Women in the Bible who Struggled to Conceive a Child
Because let’s be honest, there’s nothing easy about longing for a child and not understanding why you don’t have one.
And at times, you may feel that God has forgotten about you.
I can tell you with certainty that He hasn’t.
One woman, Rebekah, who struggled to conceive, graciously shared her story about how God healed her womb and her heart. You can read her full story here.
In it, she says, “Although the waiting was long, and hard, and often painful, God did something miraculous in me during this season.
I want you to know that God did graciously heal my womb, and I was able to give birth to a beautiful baby girl whom I could never deserve in a thousand lifetimes. But what I want to share is not how He healed my womb, but how He healed my heart.
Because in some ways, that was the bigger miracle.
I wanted so badly to be in charge. And I wanted to call the shots. I wanted life to go the way I planned. But instead of getting any of the things I wanted, God took me on a journey of surrender to Him and showed me that He was worthy of my trust, whether or not I had a baby.
He showed me how to worship Him while my hands were still empty, and my womb was still barren.” 
Although the journey may be hard, God is with you and He loves you. We can see God’s timing unfold for women in the Bible who struggled to conceive a child.
Hannah longed to have a son of her own for many years, but she couldn’t have children. However, she never gave up hope. She prayed very often and never lost faith in the Lord.
She vowed to God that if He opened and healed her womb and gave her the son she had struggled to conceive, that the child would forever serve the Lord.
In 1 Samuel 1:11 she said, “LORD Almighty, if you will only look on your servant’s (herself) misery and remember me, and not forget your servant but give her a son, then I will give him to the LORD for all the days of his life.”
Later, God gave Hannah a son who was named Samuel. Even though it must have been incredibly painful for her, she fulfilled her promise to God and took Samuel to be raised by the priests at Shiloh.
She visited him every year, and always took a linen garment, called an ephod, which marked her son as having priestly status.
Sarah had struggled to conceive a child for many, many years. But God had promised her a child. Finally, when Sarah was 90 years old, God again promised to give her and her husband a son.
Sarah laughed and said she was much too old. But God replied, “Why did Sarah laugh and say, ‘Will I really have a child, now that I am old?’ Is anything too hard for the Lord? I will return to you at the appointed time next year, and Sarah will have a son.” (Genesis 18:13-14)
God is not hindered by our physical limits. Even though it seemed impossible, Sarah came to truly believe God could and would do what He promised.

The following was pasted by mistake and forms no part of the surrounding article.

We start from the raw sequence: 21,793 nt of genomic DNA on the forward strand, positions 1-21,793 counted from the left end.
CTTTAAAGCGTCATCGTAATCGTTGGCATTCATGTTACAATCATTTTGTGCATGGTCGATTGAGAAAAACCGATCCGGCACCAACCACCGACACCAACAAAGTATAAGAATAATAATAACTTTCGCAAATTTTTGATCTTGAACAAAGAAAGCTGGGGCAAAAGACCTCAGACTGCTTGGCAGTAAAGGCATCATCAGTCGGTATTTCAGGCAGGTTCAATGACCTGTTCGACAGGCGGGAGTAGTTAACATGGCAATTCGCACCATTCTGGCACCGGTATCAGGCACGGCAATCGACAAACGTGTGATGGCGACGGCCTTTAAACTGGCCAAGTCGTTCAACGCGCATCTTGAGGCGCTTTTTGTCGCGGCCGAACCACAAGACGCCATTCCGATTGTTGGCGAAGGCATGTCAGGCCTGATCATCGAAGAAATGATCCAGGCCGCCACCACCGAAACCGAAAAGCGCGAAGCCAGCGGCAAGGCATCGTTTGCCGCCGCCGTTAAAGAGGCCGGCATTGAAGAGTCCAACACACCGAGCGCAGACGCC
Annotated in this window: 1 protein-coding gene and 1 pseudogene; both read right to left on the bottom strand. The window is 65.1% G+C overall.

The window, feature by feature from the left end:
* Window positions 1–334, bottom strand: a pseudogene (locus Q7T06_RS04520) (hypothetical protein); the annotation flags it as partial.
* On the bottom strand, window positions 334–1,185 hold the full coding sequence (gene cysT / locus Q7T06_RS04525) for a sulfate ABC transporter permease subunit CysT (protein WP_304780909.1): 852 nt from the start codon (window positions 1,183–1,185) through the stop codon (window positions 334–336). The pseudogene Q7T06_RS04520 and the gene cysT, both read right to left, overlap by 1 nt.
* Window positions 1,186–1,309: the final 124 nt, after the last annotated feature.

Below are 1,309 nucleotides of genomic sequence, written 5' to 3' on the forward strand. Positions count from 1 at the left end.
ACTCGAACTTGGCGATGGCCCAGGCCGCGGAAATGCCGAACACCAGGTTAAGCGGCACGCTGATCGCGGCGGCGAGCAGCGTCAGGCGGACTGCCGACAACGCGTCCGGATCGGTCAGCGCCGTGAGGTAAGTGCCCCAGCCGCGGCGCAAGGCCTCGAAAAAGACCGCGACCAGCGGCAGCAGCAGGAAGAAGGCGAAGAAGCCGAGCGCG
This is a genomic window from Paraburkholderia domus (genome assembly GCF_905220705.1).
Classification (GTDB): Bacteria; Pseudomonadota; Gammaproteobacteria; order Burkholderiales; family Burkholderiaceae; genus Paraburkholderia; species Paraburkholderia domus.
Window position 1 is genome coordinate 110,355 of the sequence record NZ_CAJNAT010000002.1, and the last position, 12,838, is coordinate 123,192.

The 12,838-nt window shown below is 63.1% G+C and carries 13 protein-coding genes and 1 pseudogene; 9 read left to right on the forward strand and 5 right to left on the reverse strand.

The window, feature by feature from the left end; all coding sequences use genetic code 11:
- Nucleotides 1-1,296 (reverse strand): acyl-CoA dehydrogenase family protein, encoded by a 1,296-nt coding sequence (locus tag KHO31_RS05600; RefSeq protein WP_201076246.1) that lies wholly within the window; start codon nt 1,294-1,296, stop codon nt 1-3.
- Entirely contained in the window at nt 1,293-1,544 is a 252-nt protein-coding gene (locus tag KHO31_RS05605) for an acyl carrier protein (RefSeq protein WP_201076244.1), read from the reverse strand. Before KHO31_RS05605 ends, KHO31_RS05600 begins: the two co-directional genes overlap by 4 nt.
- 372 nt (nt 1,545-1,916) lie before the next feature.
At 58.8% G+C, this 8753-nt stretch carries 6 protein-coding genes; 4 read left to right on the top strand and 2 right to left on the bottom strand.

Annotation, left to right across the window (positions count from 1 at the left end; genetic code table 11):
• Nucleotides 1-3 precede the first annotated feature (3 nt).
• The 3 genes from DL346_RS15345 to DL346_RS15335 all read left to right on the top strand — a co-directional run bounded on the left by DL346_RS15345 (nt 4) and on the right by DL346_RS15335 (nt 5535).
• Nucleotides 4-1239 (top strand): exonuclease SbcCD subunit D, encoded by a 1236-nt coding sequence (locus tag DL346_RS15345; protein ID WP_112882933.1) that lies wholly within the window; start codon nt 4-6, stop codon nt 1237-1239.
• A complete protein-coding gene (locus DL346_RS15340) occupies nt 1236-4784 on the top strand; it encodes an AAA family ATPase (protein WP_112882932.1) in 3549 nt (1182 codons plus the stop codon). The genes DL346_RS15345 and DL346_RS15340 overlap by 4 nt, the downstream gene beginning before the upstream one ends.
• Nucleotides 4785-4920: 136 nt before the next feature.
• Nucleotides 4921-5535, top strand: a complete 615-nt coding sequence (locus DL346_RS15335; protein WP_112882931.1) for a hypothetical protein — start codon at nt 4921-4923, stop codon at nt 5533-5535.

As God promised, Sarah gave birth to a son, Isaac.
“And by faith even Sarah, who was past childbearing age, was enabled to bear children because she considered him faithful who had made the promise. And so from this one man, and he as good as dead, came descendants as numerous as the stars in the sky and as countless as the sand on the seashore.” (Hebrews 11:11-12)
As you can see, one act of trust and faith had long-lasting ramifications: Sarah would be a mother of many nations and kings to come. And Sarah would be the mother of the royal line of King David from which Jesus would come.
Isaac (Sarah’s son) and his wife, Rebekah, were happily married for many years. But Rebekah was barren.
Isaac married Rebekah when he was 40 and they didn’t have their twin sons until 20 years later. When Isaac prayed to God for his wife, and God heard the prayer and request, Rebekah soon became pregnant.
In Genesis 25:21-24 we read, “Isaac prayed to the Lord on behalf of his wife, because she was childless. The Lord answered his prayer, and his wife Rebekah became pregnant. The babies jostled each other within her, and she said, “Why is this happening to me?” So she went to inquire of the Lord. The Lord said to her, “Two nations are in your womb, and two peoples from within you will be separated; one people will be stronger than the other, and the older will serve the younger.”
Elizabeth is John the Baptist’s mother and isn’t mentioned often in the Bible. But similar to Sarah, Elizabeth was elderly when she gave birth to John the Baptist.
Because she had struggled to conceive for many years, Elizabeth had most likely long given up on the hope of becoming a mother.
From Life, Hope, and Truth, “At that time, being barren would have been considered a reproach to Elizabeth. It would have been a personal source of grief to her.
But God changed all that. Her reputation as a woman who was barren changed to one who had a miraculous birth in old age.
Elizabeth expressed her appreciation for God’s blessing: “Thus the Lord has dealt with me, in the days when He looked on me, to take away my reproach among people.” (Luke 1:25)” 
If you are struggling to conceive, you are in good company with these women.
I know that may not bring you much comfort. But they serve as a wonderful example of what can happen when we trust in God’s plan and timing.
Also, I recommend reading 15 Bible Verses to Comfort Husbands and Wives who are Struggling to Conceive.
Please send me a message if you have a prayer request, I’d be glad to pray for you (or someone you know).
If you would like, I can also pass along your prayer request to those who are part of the Health.Faith.Strength community.